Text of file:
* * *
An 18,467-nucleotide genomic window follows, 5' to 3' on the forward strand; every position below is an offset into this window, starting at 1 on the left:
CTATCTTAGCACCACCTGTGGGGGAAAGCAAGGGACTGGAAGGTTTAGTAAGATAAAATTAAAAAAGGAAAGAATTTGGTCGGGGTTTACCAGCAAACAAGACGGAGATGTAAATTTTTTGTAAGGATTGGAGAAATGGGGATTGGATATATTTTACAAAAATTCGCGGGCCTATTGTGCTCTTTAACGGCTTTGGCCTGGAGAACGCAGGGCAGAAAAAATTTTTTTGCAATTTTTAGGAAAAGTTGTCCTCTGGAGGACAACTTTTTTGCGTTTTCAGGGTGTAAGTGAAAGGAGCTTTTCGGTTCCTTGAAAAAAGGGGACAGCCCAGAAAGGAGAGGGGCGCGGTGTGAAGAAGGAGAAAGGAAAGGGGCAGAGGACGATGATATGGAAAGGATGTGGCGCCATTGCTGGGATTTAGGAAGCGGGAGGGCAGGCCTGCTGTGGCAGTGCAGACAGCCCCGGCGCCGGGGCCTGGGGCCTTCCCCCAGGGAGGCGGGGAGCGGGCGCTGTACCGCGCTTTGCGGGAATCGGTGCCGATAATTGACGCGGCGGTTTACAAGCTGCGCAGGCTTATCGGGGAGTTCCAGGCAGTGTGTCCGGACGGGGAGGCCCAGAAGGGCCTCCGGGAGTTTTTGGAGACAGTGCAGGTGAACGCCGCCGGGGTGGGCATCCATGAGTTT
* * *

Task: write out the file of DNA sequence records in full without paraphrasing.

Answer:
An 18,467-nucleotide genomic window follows, 5' to 3' on the forward strand; every position below is an offset into this window, starting at 1 on the left:
CTATCTTAGCACCACCTGTGGGGGAAAGCAAGGGACTGGAAGGTTTAGTAAGATAAAATTAAAAAAGGAAAGAATTTGGTCGGGGTTTACCAGCAAACAAGACGGAGATGTAAATTTTTTGTAAGGATTGGAGAAATGGGGATTGGATATATTTTACAAAAATTCGCGGGCCTATTGTGCTCTTTAACGGCTTTGGCCTGGAGAACGCAGGGCAGAAAAAATTTTTTTGCAATTTTTAGGAAAAGTTGTCCTCTGGAGGACAACTTTTTTGCGTTTTCAGGGTGTAAGTGAAAGGAGCTTTTCGGTTCCTTGAAAAAAGGGGACAGCCCAGAAAGGAGAGGGGCGCGGTGTGAAGAAGGAGAAAGGAAAGGGGCAGAGGACGATGATATGGAAAGGATGTGGCGCCATTGCTGGGATTTAGGAAGCGGGAGGGCAGGCCTGCTGTGGCAGTGCAGACAGCCCCGGCGCCGGGGCCTGGGGCCTTCCCCCAGGGAGGCGGGGAGCGGGCGCTGTACCGCGCTTTGCGGGAATCGGTGCCGATAATTGACGCGGCGGTTTACAAGCTGCGCAGGCTTATCGGGGAGTTCCAGGCAGTGTGTCCGGACGGGGAGGCCCAGAAGGGCCTCCGGGAGTTTTTGGAGACAGTGCAGGTGAACGCCGCCGGGGTGGGCATCCATGAGTTT